Trends in Student Loans

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Sep 16, 2014

So what’s new in student loans?

  • Student loan by the numbers (Bloomberg):  One number that stood out for me is 93% of borrowers have balance under $30K

“Slok notes that 93 percent of student loans outstanding have balances of less than $30,000; 1.5 percent of the U.S. population has a student loan of more than $50,000; and only 4 percent of people between the ages of 20 and 39 have student loans in excess of $50,000.”

  • Good math problem for students to solve:  How can your student balance be higher after seven years (Denver Channel)?  Learn about forbearance, interest rates, interest accruals and choices.

“She borrowed $10,000 in 2004 to finish her bachelor’s degree, and she started repaying it as soon as she graduated in 2006, but like many consumers, she endured some financial hardship that made repaying the loan very difficult. Still, when she checked the loan balance in 2013, she was shocked to see it exceeded the amount she originally borrowed: She owed $11,060.”

  • How much student debt is too much?  USA Today weighs in:

Once you calculate how much your degree will probably cost, and research the average salary of your intended career field, you can determine how much student loan debt is too much.

“So long as your total debt at graduation is less than your annual starting salary, you should be able to pay your student loans back in 10 years or less and comfortably,” Kantrowitz said. “When you stretch it out beyond 10 years, it can start having an impact on other life events, like paying for your children to go to college.”

  • Parent PLUS loans that enable parents to pay for their child’s education may reduce their credit standards.  Will increase access in short-term but what are long-term effects of this debt burden (WSJ)?

“The Obama administration is moving to ease access to student loans for parents with damaged credit, a policy reversal that could saddle poor families with piles of debt but also boost college enrollment.”

  • Great reminder that you can pay your student loans while you are in school.  May seem far-fetched but if you have $5,000 unsubsidized loan, it accrues interest at about $20/month.  Helps build your credit too (Credit.com)!

“If possible, pay the interest on the loan while still in school,” said Megan McClean, managing director and federal relations for the National Association of Student Financial Aid Administrators (NASFAA).”

  • Cautionary tale for students taking out college loans:  Retirees still repaying their student loans.  Good reminder that once you sign that promissory note, you are committing to repaying that loan (New York Times)!

“She is among an estimated two million Americans age 60 and older who are in debt from unpaid student loans, according to data from the Federal Reserve Bank of New York. Its August “Household Debt and Credit Report” said the number of aging Americans with outstanding student loans had almost tripled from about 700,000 in 2005, whether from long-ago loans for their own educations or more recent borrowing to pay for college degrees for family members.”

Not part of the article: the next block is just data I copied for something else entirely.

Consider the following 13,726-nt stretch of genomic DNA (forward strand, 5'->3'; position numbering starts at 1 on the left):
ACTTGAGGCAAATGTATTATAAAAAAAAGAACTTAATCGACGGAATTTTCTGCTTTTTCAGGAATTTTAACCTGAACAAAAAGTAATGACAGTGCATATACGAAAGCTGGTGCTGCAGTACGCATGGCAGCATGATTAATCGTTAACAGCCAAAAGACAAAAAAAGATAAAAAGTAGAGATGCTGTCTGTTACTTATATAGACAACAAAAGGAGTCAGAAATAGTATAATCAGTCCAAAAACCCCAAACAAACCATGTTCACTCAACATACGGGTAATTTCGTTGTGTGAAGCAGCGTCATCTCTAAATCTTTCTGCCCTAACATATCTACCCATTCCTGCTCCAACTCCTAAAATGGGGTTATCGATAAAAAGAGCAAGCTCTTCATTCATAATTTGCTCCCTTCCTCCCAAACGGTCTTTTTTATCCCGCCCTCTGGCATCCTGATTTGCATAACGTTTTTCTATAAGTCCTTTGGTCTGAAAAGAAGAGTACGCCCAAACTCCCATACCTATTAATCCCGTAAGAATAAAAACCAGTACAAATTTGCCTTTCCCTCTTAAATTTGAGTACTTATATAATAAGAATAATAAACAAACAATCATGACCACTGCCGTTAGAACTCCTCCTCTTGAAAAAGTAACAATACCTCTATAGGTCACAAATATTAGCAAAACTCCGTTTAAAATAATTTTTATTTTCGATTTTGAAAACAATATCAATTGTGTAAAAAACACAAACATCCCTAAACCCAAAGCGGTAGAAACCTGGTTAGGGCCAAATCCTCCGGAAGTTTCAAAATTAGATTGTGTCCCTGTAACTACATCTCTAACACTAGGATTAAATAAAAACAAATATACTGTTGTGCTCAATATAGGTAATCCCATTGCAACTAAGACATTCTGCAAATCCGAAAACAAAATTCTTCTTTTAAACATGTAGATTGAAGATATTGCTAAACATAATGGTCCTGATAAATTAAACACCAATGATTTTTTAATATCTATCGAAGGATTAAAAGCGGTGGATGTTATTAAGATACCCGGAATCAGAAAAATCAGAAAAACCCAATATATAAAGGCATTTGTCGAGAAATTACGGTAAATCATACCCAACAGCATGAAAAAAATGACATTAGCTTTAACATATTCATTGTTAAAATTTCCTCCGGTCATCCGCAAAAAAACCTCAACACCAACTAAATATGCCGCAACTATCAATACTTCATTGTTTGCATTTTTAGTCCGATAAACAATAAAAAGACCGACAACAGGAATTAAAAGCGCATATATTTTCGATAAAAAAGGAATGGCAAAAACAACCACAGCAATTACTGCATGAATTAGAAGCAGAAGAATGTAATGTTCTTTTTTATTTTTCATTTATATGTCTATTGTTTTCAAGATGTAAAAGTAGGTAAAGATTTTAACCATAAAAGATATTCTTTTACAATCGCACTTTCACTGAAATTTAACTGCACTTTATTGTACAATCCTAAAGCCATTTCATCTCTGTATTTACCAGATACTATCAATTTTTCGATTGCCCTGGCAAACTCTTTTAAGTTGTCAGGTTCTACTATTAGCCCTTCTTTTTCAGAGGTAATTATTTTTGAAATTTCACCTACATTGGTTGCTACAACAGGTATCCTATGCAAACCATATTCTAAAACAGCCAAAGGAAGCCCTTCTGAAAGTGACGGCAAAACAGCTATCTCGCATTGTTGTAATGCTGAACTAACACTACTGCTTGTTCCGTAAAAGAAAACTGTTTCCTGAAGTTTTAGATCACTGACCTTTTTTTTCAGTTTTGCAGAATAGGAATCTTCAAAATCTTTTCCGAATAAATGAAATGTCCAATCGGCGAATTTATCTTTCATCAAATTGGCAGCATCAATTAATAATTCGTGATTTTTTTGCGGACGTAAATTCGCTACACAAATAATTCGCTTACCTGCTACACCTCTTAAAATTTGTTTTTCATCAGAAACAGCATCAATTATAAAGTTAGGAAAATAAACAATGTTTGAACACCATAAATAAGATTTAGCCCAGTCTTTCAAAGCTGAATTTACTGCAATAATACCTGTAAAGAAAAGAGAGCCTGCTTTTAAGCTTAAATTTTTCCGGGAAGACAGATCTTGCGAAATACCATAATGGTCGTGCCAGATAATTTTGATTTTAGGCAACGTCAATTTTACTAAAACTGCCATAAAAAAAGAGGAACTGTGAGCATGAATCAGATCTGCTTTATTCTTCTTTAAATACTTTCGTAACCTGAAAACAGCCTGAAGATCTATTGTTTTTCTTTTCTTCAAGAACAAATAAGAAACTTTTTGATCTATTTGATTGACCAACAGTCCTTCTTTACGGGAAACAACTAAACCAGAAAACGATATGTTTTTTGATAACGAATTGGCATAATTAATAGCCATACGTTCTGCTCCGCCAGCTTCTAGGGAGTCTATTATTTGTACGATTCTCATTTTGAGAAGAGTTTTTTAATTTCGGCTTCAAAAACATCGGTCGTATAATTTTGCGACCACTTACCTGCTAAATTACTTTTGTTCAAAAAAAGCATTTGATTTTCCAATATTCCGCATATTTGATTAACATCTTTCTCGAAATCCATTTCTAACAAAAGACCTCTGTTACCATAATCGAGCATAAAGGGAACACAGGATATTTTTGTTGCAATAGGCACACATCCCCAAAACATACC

• Citizens now providing students with opportunity to refinance their federal loans into private student loans; beware of borrower protections lost when you make this decision (WSJ);

Citizens Financial Group announced on Tuesday that it is accepting applications from both parent and student holders of federal loans to refinance into private loans at the Providence, R.I.-based bank. Some borrowers who have good credit scores could get a lower interest rate than what they’re currently paying.

Here’s the warning:  “In converting federal student loans to private ones, borrowers will lose several repayment options. The federal government offers income-based repayment, for example, that allows borrowers to repay loans largely based on their income rather than the amount of debt that they owe. It also allows for principal forgiveness in which the remaining loan balance can be waived after at least 10 years of payments.  This relief isn’t available for private-student-loan borrowers who become unemployed or encounter another type of financial emergency.”

“The analysis took a close look at young consumers, who are frequently the subject of concern among the student debt community (though education debt affects people of all ages and can follow debtors into retirement, jeopardizing their Social Security). Among consumers with credit histories ages 18 to 34, with and without student loans, 13.1% have a mortgage, and the average income is $34,000. People in that age group with student loans have a higher average income of $41,800 a year, though that’s not too surprising, considering a college education is a proven path to higher earning potential.”

About the Author

Tim Ranzetta

Tim's saving habits started at seven when a neighbor with a broken hip gave him a dog walking job. Her recovery, which took almost a year, resulted in Tim getting to know the bank tellers quite well (and accumulating a savings account balance of over $300!). His recent entrepreneurial adventures have included driving a shredding truck, analyzing executive compensation packages for Fortune 500 companies and helping families make better college financing decisions. After volunteering in 2010 to create and teach a personal finance program at Eastside College Prep in East Palo Alto, Tim saw firsthand the impact of an engaging and activity-based curriculum, which inspired him to start a new non-profit, Next Gen Personal Finance.

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